Continuing with style/cultural icons I’ve been into these days, here are a few more random ones.
Jim Morrison (on a random note, it is pretty difficult to find pictures of the man himself, and not just actors dressed up as him in random film productions, but I’m pretty sure these are all real)
Fab Moretti (the only recent one in the bunch)
Yep, I was definitely born with the wrong hair. I am able to recreate a sort of Fab Moretti look with pincurls when my hair is shorter, and I usually kind of tease it so that it ventures into Bob Dylan territory…more on that special man to come, trust me…
Also, a workout buddy at the gym is a hair stylist by profession and wants to cut my hair. How am I supposed to explain that I want the Bob Dylan effect? She was already pretty confused when I said I liked (a) long, long hair with blunt bangs AND (b) on the other extreme, Morrissey hair. Of course, I’m pretty confused about my hair too.
I don’t think it’s any secret that I like guys. More specifically, I tend to like male vocals better than female vocals, my style inspirations are almost always men, etc. (Let’s remember that Morrissey haircut…) I tend to swing between superfemme and androgynous in my personal style. Right now, it’s tending more toward the latter. Time to highlight a few of the men whose pictures I’ve been hoarding on my desktop. This might have to come in a few installations.
Andy Warhol (and his Superstars, male and female)
It’s pretty clear that I was born in the wrong time period, and with the wrong hair. More later.
Every few months (especially because of summer!) I get the urge to chop off all my hair into a dramatic Morrissey haircut. Not sure it would look that great, so I am restraining myself to piling as much hair as I can onto the top of my head. This picture (me in Amsterdam) is the best example.
This, of course, brings up the bangs vs. no bangs issue. I love bangs, but I like this look more, so no bangs it is (for now).
For comparison, here is a picture of me + Allison, both in bangsland, long ago. (Just last October actually. Crazy how much my hair has grown!)
Not sure where I’m going with this. I’ll cut bangs again someday, but they’re usually more trouble than they’re worth. I love Morrissey. The End.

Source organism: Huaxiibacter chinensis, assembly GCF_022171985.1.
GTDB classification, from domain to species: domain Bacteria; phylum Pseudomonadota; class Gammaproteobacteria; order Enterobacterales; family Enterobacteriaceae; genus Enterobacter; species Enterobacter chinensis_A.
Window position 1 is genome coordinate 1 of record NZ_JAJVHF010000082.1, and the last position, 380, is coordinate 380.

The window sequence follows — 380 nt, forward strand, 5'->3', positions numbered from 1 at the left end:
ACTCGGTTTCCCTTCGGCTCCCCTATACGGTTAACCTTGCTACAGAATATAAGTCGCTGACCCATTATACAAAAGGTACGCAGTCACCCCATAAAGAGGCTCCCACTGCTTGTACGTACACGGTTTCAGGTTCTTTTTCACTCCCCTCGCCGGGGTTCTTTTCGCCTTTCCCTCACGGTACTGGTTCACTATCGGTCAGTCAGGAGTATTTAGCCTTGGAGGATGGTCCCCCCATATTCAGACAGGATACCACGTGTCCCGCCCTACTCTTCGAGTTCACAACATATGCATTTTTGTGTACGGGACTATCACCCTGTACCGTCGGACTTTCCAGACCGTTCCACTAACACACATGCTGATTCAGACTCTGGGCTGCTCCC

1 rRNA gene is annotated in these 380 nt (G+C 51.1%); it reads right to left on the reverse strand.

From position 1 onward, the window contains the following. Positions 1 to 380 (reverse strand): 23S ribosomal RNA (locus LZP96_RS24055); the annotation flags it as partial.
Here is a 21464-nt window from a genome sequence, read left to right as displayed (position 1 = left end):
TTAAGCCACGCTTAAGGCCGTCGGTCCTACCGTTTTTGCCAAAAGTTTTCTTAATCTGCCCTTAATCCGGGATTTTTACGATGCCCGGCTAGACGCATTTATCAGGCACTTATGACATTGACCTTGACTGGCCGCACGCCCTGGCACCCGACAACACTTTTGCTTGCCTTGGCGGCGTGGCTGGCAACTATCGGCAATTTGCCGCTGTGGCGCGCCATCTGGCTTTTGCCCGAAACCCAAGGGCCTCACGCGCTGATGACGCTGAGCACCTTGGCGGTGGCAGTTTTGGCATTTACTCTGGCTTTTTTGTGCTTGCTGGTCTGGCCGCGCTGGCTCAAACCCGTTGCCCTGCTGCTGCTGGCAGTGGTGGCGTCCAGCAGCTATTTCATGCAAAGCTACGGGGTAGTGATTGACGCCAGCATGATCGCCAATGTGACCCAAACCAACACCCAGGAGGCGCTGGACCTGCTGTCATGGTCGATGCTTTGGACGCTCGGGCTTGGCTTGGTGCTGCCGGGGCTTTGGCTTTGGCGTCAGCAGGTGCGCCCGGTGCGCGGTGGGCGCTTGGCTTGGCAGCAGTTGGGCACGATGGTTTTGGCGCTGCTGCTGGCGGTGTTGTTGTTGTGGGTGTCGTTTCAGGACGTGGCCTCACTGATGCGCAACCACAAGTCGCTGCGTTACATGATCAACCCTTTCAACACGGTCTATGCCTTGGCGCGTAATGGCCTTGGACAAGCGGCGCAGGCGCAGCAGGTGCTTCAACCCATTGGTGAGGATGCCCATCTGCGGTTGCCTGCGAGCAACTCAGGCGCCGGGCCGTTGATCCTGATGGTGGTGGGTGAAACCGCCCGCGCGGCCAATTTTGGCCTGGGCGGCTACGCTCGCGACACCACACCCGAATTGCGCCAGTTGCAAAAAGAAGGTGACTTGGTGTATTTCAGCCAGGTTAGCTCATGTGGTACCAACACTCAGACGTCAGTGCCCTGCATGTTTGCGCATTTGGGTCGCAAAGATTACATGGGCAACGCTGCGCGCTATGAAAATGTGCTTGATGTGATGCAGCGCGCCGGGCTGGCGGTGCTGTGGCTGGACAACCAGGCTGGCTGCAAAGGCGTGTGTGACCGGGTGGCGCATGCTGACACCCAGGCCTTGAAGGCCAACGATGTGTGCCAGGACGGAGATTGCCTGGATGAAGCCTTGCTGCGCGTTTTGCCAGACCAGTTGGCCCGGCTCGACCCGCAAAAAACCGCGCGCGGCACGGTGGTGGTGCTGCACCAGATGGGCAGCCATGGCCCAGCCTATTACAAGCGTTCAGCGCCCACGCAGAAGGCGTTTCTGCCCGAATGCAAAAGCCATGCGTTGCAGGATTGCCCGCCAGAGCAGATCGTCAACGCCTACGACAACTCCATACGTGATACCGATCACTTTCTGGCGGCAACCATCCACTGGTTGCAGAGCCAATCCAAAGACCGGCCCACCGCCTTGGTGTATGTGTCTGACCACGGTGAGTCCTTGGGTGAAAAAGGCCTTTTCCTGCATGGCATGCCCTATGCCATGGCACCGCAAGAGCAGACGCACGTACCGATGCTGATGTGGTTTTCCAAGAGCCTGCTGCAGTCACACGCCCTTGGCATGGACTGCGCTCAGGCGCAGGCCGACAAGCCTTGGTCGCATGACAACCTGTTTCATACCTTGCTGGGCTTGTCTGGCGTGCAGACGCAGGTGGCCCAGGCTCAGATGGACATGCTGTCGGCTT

Today in bartending class we were making shooters, which are drinks served in low glasses without straws. 2 ounces of alcohol, sometime a mixer, shaken over ice and strained into a shooter glass (similar size to a rocks glass), meant to be gulped down. The Redheaded Slut is one of these drinks. 1 oz. jägermeister, 1 oz. peach schnapps, splash of cranberry.
Jerry was telling us how to make these…
“…if you add coke to it, it’s Lindsay Lohan.”
Also, on my first time trial I made 23 drinks in 8 minutes. I think I’m going to like my job.
So, as I mentioned in this post, I want to try submitting to the Bulwer-Lytton for 2011. The general idea of a pretty amusing sentence came to me the other night when I was trying to go to sleep. I was thinking about the way the sun would find a way to shine in my eyes at the Stone Mountain Highland Games every October, without fail, even though I would wear sunglasses. Then I thought that this kind of thing happened only in October, and then I started thinking about different kinds of sunlight.
Out of basic, random thoughts, a concept was born. Of course, my half-asleep brain came up with a great draft, which I forgot by the next morning. I just tried to recreate it, and this is what I got:
The sun shone down on this particular day in July, not in a mid-May way, the kind of sunshine that is clear and happy and piercing and full of that unbridled hope that one usually only encounters in well-lit romantic comedies, and definitely not in a late October, inescapable, nagging, wrapping around your wraparound sunglasses and rendering you as blind as Stevie Wonder way–no, this sun shone in the sort of way that one might expect a sun to shine in Atlanta on July 23 of any given year; in short, it was hot.
Clearly this needs some work in order to be splendidly awful. Writing badly is so much harder than I had thought! I am so self-conscious/critical about everything that I write (yes, including this awful sentence) that I assumed it would be pretty easy. Nope. Gotta work on this. Luckily, my everyday prose shows that I have the run-on sentence down cold, so at least that’s working in my favor.
ps–I just noticed that I switch from “one” to “you” to “one” and am wondering if I should do something about that. Should it be consistently “one” to add some extra pretentiousness into the mix, or should I keep it as-is because it’s already awful? CHOICES.